The attack proper began at 5am on 9th December with British artillery firing on the Italian camp at Nibeiwa. By 8.30am the camp had fallen with over 800 Italian and Libyan soldiers dead, 1,300 wounded and 2,000 captured as well as large quantities of supplies being taken by the British forces who only had 56 casualties. With spirits high British troops moved on from Nibeiwa towards the camps at East and West Tummar. A huge sandstorm during the day slowed the British advance but as the weather cleared Indian and New Zealand forces pushed on with the attack just before 2pm. By 4pm most of the camp at Tummar West was in British hands with East Tummar falling by dark. As the Allies continued to push west enemy positions continued to fall like dominoes. The 2nd Libyan Division lost 26 officers and 1,327 men killed, 32 officers and 804 men wounded and all survivors being taken prisoner.

At Maktila the enemy were forced into sand dunes where they were overrun by British Cruiser tanks. The remaining Italians regrouped at Sidi Barrani where the British attacked in the late afternoon of 10th with the position falling by nightfall. Wavell’s forces continued to push west causing mass surrenders of the defending troops, so much so that the number of prisoners began to slow the advance of the British who were totally unprepared for such high numbers.

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British ‘Matilda’ tanks

The shocked Italian army was in full retreat with the British harrying them every step of the way. By the time the Italians had been pushed out of Egypt on 15th December (less than a week into Operation Compass) 38,300 of their men had been taken prisoner and huge amounts of equipment had been abandoned including 237 pieces of artillery and 73 tanks while the British losses consisted of 133 killed, 387 wounded and 8 missing. The British halted for a time to bring up supplies and await Australian reinforcements before attacking the enemy at Bardia (on the Egyptian coast about half way between Sid Barrini and Tobruk) which was garrisoned by 45,000 men and over 400 guns and tanks; Bardia was also surrounded by 18 miles of double barbed wire fencing with a four foot anti-tank ditch, minefields and machine gun positions. Whilst forces were amassing the British continued to attack in other sectors – Sidi Omar was taken on 16th December in a battle which lasted just 10 minutes leaving 50 Italians dead and 900 taken prisoner!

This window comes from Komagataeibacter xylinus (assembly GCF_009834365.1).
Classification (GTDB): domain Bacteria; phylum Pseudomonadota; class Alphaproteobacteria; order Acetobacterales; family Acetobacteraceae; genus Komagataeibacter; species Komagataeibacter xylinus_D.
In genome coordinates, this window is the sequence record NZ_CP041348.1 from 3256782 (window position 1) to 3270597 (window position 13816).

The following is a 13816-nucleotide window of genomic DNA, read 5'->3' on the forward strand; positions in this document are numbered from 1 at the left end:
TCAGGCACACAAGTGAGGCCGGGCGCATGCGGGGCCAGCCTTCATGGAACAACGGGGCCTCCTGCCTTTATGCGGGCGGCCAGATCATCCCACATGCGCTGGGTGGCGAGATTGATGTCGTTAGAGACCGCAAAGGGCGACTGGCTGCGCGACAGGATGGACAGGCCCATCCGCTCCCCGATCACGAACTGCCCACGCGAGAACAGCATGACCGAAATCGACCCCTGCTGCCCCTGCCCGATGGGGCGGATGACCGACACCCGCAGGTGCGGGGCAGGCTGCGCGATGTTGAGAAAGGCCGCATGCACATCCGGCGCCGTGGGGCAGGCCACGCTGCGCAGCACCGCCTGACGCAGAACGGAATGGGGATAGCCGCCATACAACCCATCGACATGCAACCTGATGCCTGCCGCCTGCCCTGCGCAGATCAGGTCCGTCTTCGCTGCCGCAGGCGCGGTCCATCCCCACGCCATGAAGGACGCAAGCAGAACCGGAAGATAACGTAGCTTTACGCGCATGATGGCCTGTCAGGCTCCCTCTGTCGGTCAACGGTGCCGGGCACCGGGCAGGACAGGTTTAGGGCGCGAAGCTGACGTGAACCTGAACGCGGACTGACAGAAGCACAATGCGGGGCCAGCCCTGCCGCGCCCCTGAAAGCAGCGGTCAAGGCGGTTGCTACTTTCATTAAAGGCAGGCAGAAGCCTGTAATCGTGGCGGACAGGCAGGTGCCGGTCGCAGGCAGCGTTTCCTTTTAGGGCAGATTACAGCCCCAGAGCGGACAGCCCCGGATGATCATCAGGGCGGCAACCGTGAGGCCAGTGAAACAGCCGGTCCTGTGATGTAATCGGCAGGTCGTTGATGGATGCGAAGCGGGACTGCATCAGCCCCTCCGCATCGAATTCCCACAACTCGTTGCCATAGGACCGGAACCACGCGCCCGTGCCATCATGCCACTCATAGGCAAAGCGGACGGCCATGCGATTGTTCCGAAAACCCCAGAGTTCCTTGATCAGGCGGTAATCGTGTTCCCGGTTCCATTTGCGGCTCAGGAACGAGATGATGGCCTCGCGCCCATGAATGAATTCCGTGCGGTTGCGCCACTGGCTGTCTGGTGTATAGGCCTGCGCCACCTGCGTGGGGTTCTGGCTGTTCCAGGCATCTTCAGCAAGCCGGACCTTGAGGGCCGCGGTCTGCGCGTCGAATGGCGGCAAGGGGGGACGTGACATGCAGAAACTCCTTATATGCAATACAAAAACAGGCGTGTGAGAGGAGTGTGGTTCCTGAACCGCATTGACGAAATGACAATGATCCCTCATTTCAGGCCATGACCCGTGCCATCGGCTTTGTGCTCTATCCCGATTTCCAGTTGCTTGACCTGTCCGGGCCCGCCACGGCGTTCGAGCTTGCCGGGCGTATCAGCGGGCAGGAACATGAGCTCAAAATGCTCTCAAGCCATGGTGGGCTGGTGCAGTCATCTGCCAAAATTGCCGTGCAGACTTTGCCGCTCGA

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Italian and Libyan Prisoners Of War

With new supplies and a new year the British resumed the attack again on 3rd January 1941 after a night of heavy bombing and bombardment of Bardia. The 6th Australian Division had air and naval support as they began the attack, blowing gaps in the barbed wire and filling in the anti-tank ditches by hand. Once they had breached the outer defences other Australian forces pushed through the gap, broke through the secondary defences and cut the city in two. Bardia finally fell after 3 days of fighting. The Italian forces were in such disarray that the commander of one British tank found himself in charge of 1,500 Italian prisoners! In all more than 25,000 Italians were captured whilst the Australians lost 130 killed and 326 wounded. The disheartened Italians regrouped at Tobruk with its vital harbour and garrison of over 25,000 within the two rings of defences (the inner 19 miles long, the outer 30 miles). The British halted their push to bring up supplies and carry out maintenance on the tanks which had covered too many miles without any repair or replacement of tracks.